We intend to replace M1 with charts of TMS-1 and AMS soon, but for a quick look at the portion of the money supply that consists primarily of what we would term “transactional money”, M1 will actually do for now. A large component of TMS-2 consists of savings deposits, on the grounds that they are de facto redeemable for standard money (banknotes) at par on demand, but these deposits are obviously far less often used in transactions than demand deposits (a side note: M1 also includes traveler checks, which are clearly not money, but the amount is by now so tiny that it can basically be ignored).
Here is a chart of the y/y M1 growth rate – as can be seen, the overarching downtrend remains firmly in place:
Narrow money growth is likely to lead TMS-2 growth and its decline from a nearly 25% growth rate at the 2011 peak to less than 6% today strikes us as quite significant. It does indeed appear as though the bubble is “running out of juice”.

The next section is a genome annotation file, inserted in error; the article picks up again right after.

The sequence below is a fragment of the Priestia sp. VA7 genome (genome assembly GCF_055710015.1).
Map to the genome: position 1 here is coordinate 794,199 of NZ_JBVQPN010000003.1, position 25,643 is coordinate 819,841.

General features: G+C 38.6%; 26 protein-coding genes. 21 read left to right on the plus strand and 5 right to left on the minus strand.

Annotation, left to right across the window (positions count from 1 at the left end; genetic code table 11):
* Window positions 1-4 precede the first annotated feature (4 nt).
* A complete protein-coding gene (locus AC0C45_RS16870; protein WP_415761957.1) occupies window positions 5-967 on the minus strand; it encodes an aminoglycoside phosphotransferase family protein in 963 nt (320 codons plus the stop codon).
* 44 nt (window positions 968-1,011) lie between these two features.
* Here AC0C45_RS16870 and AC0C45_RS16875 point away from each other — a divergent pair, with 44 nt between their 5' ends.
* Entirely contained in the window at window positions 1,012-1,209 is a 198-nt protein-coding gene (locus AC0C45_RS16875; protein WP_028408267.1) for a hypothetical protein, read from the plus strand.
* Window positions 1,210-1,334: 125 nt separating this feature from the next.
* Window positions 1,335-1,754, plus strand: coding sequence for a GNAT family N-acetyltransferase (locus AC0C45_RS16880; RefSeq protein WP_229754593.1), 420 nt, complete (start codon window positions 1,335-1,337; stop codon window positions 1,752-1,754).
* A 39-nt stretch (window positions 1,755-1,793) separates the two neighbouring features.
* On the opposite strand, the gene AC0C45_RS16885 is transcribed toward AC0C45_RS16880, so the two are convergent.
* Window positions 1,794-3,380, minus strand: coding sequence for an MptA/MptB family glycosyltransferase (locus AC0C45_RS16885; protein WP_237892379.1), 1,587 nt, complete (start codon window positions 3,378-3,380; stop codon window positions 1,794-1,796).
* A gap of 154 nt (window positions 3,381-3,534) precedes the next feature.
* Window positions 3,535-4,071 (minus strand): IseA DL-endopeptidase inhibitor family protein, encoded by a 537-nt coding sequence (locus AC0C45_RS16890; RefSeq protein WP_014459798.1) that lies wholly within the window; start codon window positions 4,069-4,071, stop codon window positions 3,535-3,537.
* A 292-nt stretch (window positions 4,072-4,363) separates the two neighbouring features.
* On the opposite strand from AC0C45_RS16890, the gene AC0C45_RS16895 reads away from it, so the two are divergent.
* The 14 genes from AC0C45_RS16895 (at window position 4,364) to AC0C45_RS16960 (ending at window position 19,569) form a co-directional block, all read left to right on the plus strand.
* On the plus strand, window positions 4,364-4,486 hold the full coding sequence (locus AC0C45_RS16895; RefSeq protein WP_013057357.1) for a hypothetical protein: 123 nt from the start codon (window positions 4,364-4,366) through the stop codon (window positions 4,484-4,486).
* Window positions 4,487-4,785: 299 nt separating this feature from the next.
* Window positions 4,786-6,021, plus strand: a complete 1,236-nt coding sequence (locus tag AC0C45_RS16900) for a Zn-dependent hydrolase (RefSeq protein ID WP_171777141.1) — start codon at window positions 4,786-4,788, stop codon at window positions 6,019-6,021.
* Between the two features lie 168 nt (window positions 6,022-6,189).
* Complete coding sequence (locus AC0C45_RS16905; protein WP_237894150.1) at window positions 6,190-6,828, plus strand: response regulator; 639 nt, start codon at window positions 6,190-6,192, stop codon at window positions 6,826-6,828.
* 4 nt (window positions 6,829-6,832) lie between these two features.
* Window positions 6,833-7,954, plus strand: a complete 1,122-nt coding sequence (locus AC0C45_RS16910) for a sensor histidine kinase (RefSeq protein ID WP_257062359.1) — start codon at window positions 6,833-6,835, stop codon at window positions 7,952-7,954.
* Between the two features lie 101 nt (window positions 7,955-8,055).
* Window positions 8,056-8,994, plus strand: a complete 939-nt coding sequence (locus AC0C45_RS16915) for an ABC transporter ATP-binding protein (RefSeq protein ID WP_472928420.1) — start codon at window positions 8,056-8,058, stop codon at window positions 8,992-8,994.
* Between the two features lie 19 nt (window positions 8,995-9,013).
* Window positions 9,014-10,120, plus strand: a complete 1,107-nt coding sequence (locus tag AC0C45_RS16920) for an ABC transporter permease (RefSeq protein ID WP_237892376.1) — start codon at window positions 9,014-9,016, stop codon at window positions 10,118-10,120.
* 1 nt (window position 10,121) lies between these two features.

The same is not true in the euro area (TMS growth of +14% y/y), but as we have previously pointed out, we believe US money supply growth rates to be more important for global asset prices, due to a variety of feedback effects (recent developments in global stock markets seem to be confirming this so far).
Initial claims are creeping closer to the level at which they will give both a recession and a bear market signal. These data should be watched very closely over coming weeks. The stock market has already given a number of signals typically associated with a major trend change (apart from market internals, there is e.g. also the ominous peak in margin debt on April 2015, which hasn’t been exceeded since).
Lastly, although TMS-2 growth has re-accelerated after seemingly breaking down last October, this seems mainly due to one-off effects, some of which are reversing already. Narrow money growth has already slowed a great deal more, and the late December spike was evidently a fluke. Once money supply inflation slows sufficiently, all bubble activities are doomed.